Lang Pre-College Students Find Their Inspiration From Writing In The City
In the Eugene Lang Summer Intensives Writing Program, pre-college students in their junior or senior years are given the opportunity to take a four-credit, college-level course at The New School. In these courses, students are introduced to writing practices supported by renowned faculty and engaged peers to develop their own unique voice. Pre-college students, Cameron and Katie, share their experiences from this year’s Summer Intensives Program.
From as far back as she can remember, 17-year-old Cameron always had a love for writing. Before she enrolled in the Writing In The City course through the Lang Summer Intensives Program, she may not have felt comfortable enough to call herself “a writer.” She saw this course as the perfect opportunity to delve deeper into the craft. Cameron explains, “My goal going into the program was to figure out if I could produce viable, purposeful material while still maintaining my love for the simple act of sitting down and writing.”
She says, “The program really pushed me in that I was forced to write even when I wasn’t necessarily in the mood or feeling particularly inspired, an invaluable skill for any writer.”
Writing In The City is a Lang Summer Intensive course taught by children’s novelist and young adult author, Daphne Benedis-Grab. In this course, students are expected to write a weekly work of fiction to be workshopped together amongst the class. On top of exploring various elements of story creation, students are also given reading assignments to better understand the craft and taken on weekly excursions around the city to further inspire their writing projects.
Cameron ultimately decided to enroll in the summer program after taking two campus tours, which helped to further solidify her admiration of the school’s values and the energy of prominent faculty and talented peers. She says, “I felt that I would be free develop on my own and write about edgy and intriguing concepts while receiving insightful feedback.”
Additionally, the program brought Cameron the opportunities for social collaboration, immersive study and excursion in the vibrant life of New York City, and networking to build lasting connections with fellow professionals, artists, and activists in her classes. Taking advantage of the opportunity to attend school in New York was a no-brainer for her.
“I’ve lived in Tampa, in a small area called ‘Davis Islands,’ my entire life,” says Cameron. “To truly exist within the crazy world of New York City, which you always feel a bit excluded from as a visitor passing through, was one of the most special and formative experiences I’ve had thus far. New York has this magic about it which makes you feel as if anything is possible.”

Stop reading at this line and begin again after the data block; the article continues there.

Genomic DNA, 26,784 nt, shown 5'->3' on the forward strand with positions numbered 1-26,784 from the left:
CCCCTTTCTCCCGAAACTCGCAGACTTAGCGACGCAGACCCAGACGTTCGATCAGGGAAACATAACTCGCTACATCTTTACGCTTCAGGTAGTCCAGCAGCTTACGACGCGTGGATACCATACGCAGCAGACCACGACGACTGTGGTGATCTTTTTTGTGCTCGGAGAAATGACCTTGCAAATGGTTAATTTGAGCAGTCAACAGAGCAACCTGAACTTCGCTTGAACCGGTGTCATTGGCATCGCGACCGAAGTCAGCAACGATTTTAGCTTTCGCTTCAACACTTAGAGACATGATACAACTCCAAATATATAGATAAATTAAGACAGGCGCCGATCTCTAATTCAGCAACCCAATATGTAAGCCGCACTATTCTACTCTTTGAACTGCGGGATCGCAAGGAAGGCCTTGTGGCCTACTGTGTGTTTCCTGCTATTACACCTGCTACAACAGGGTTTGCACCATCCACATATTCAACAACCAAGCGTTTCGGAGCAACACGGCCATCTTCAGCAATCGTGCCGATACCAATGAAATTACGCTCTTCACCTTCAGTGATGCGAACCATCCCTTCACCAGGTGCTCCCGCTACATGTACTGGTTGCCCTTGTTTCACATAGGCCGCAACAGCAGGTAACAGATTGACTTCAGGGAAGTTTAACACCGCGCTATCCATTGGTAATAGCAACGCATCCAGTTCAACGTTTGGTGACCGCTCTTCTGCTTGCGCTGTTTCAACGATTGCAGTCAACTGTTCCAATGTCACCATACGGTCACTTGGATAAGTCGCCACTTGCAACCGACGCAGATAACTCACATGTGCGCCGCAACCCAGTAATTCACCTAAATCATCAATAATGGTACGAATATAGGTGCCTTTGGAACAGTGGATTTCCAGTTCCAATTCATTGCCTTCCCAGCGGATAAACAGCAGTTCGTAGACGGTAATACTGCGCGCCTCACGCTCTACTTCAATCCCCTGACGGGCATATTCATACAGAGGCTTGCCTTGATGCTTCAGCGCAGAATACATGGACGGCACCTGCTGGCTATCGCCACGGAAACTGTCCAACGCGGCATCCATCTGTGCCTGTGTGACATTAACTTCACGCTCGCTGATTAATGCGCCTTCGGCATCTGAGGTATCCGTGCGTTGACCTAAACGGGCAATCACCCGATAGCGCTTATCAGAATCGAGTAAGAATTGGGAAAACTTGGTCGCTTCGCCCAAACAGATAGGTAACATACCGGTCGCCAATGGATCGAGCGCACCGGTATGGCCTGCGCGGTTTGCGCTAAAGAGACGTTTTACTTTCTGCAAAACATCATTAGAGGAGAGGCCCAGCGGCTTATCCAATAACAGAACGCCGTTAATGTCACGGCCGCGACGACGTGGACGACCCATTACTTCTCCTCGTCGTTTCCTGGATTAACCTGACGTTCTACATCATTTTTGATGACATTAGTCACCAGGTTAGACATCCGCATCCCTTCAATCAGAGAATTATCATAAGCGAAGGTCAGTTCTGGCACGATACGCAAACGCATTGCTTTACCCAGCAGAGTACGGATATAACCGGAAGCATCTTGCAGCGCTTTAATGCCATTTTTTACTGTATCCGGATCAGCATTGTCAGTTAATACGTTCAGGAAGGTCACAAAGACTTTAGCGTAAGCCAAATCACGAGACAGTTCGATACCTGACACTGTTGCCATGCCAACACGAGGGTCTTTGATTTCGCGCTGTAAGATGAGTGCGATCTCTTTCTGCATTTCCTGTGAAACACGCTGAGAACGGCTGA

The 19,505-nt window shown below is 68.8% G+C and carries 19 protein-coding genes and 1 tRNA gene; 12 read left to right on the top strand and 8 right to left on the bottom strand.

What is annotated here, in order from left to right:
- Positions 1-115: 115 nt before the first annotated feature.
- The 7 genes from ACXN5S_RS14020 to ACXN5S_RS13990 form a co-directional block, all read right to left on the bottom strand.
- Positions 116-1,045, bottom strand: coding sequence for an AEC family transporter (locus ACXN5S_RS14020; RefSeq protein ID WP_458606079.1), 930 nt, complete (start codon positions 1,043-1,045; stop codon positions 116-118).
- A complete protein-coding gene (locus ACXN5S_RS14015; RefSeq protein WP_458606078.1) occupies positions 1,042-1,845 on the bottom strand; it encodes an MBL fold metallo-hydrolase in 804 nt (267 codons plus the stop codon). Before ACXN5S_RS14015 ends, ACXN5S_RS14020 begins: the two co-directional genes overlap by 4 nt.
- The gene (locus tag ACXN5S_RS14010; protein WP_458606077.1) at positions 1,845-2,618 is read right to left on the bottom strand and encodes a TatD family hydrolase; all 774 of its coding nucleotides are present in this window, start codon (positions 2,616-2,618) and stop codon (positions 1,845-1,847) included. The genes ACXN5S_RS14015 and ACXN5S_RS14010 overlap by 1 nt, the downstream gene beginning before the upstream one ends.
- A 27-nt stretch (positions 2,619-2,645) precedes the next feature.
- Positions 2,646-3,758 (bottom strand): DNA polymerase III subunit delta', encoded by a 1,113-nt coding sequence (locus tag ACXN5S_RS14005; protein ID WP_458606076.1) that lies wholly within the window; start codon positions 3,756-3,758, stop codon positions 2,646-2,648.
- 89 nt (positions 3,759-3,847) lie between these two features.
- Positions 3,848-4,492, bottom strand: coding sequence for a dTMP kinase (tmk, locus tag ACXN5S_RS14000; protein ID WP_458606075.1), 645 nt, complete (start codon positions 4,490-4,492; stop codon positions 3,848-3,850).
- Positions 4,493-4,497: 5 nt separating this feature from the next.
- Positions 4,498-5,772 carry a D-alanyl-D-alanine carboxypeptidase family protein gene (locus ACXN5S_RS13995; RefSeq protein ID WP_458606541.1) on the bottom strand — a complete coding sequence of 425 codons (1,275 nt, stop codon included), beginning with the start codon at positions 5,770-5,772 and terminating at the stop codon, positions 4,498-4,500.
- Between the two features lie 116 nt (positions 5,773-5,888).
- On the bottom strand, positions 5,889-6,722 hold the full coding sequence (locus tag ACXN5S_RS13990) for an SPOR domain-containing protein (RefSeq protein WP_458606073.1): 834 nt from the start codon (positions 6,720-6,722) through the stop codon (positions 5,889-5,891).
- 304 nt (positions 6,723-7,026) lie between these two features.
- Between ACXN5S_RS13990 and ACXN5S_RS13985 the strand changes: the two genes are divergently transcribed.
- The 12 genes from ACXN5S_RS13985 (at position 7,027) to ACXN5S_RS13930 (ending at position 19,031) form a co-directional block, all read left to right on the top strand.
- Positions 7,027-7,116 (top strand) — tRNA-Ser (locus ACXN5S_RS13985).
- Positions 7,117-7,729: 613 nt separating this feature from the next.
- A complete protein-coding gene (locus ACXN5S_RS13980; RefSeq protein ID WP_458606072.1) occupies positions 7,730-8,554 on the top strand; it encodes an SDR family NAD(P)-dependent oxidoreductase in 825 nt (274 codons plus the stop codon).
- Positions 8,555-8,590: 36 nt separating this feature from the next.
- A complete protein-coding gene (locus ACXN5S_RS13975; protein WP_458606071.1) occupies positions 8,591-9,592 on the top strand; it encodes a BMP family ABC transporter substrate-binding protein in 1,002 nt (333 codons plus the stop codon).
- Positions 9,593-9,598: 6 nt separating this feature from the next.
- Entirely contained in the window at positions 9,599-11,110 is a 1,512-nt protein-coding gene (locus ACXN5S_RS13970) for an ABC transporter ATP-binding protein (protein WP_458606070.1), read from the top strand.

Cameron also highlights the excursions and off-campus activities as an extra benefit of the program’s influence on her writing. “Going to different areas of the city, such as Little Italy and Chelsea, was so helpful to our writing and really got our creative juices flowing,” she says. “The excursions also allowed us to bond as a group and really get to know each other, which was very helpful in providing a comfortable environment within the writing workshops.”
Similarly, pre-college student Katie also chose to apply to the Lang summer program, Writing In The City, because of her knowledge of The New School’s reputation for stimulating minds through the arts and social engagement in an intimate environment. She says, “Praise for the school particularly piqued my interest because I feel that writing is something that is personal to the writer and that setting inspires and provides for a deeper discussion.”
She shares, “I had previously held the misconception that you have to wait for everything to be perfect before being inspired and actually getting the words to flow. The truth that I learned is that the words only flow if you work hard and are dedicated to what you are doing because otherwise you'll be waiting for something that will never come.”
From her own experience in the program, Katie was able to meet her personal writing goals by examining different character types and creating short stories on a regular basis. On top of exploring the craft of writing itself, , she explored her own interests, built lasting friendships with like-minded classmates, and gained inspiration from the people and places in New York City.Katie says, “I think it's interesting to incorporate these things into my writing because in an odd way it helps me better understand the world around me.”
As the program drew to a close, Cameron was surprised to find her goals shifting along with a new sense of confidence that she developed. Finally comfortable in her ability, she found her focus to create stories that audiences enjoy reading.
Katie shares one of the most important lessons learned from her time in the program: to be true to herself and her writing, because that’s when it becomes most genuine. She says, “This has helped further shape my writing in that now I can really get out of my own head and focus on how I want to shape and build my stories.”
Written by Casey O'Connell for Open Campus.